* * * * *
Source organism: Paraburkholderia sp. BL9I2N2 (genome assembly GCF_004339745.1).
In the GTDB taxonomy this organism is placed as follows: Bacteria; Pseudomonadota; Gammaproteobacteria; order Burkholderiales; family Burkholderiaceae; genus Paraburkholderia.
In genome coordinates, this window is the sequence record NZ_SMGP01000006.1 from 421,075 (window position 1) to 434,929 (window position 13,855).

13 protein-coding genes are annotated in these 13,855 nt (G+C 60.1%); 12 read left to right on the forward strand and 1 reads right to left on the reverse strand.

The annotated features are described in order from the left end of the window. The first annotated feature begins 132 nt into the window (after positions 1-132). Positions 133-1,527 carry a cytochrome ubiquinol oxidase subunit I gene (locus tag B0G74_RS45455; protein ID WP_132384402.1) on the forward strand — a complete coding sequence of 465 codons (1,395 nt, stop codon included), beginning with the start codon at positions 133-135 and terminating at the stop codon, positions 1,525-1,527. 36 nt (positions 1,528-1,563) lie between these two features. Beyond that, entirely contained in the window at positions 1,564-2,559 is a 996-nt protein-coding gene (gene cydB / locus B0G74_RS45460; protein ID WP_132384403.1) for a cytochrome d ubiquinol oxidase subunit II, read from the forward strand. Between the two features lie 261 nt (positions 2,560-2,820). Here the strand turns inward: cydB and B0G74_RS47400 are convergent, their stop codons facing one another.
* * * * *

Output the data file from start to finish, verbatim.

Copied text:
Source organism: Paraburkholderia sp. BL9I2N2 (genome assembly GCF_004339745.1).
In the GTDB taxonomy this organism is placed as follows: Bacteria; Pseudomonadota; Gammaproteobacteria; order Burkholderiales; family Burkholderiaceae; genus Paraburkholderia.
In genome coordinates, this window is the sequence record NZ_SMGP01000006.1 from 421,075 (window position 1) to 434,929 (window position 13,855).

13 protein-coding genes are annotated in these 13,855 nt (G+C 60.1%); 12 read left to right on the forward strand and 1 reads right to left on the reverse strand.

The annotated features are described in order from the left end of the window. The first annotated feature begins 132 nt into the window (after positions 1-132). Positions 133-1,527 carry a cytochrome ubiquinol oxidase subunit I gene (locus tag B0G74_RS45455; protein ID WP_132384402.1) on the forward strand — a complete coding sequence of 465 codons (1,395 nt, stop codon included), beginning with the start codon at positions 133-135 and terminating at the stop codon, positions 1,525-1,527. 36 nt (positions 1,528-1,563) lie between these two features. Beyond that, entirely contained in the window at positions 1,564-2,559 is a 996-nt protein-coding gene (gene cydB / locus B0G74_RS45460; protein ID WP_132384403.1) for a cytochrome d ubiquinol oxidase subunit II, read from the forward strand. Between the two features lie 261 nt (positions 2,560-2,820). Here the strand turns inward: cydB and B0G74_RS47400 are convergent, their stop codons facing one another.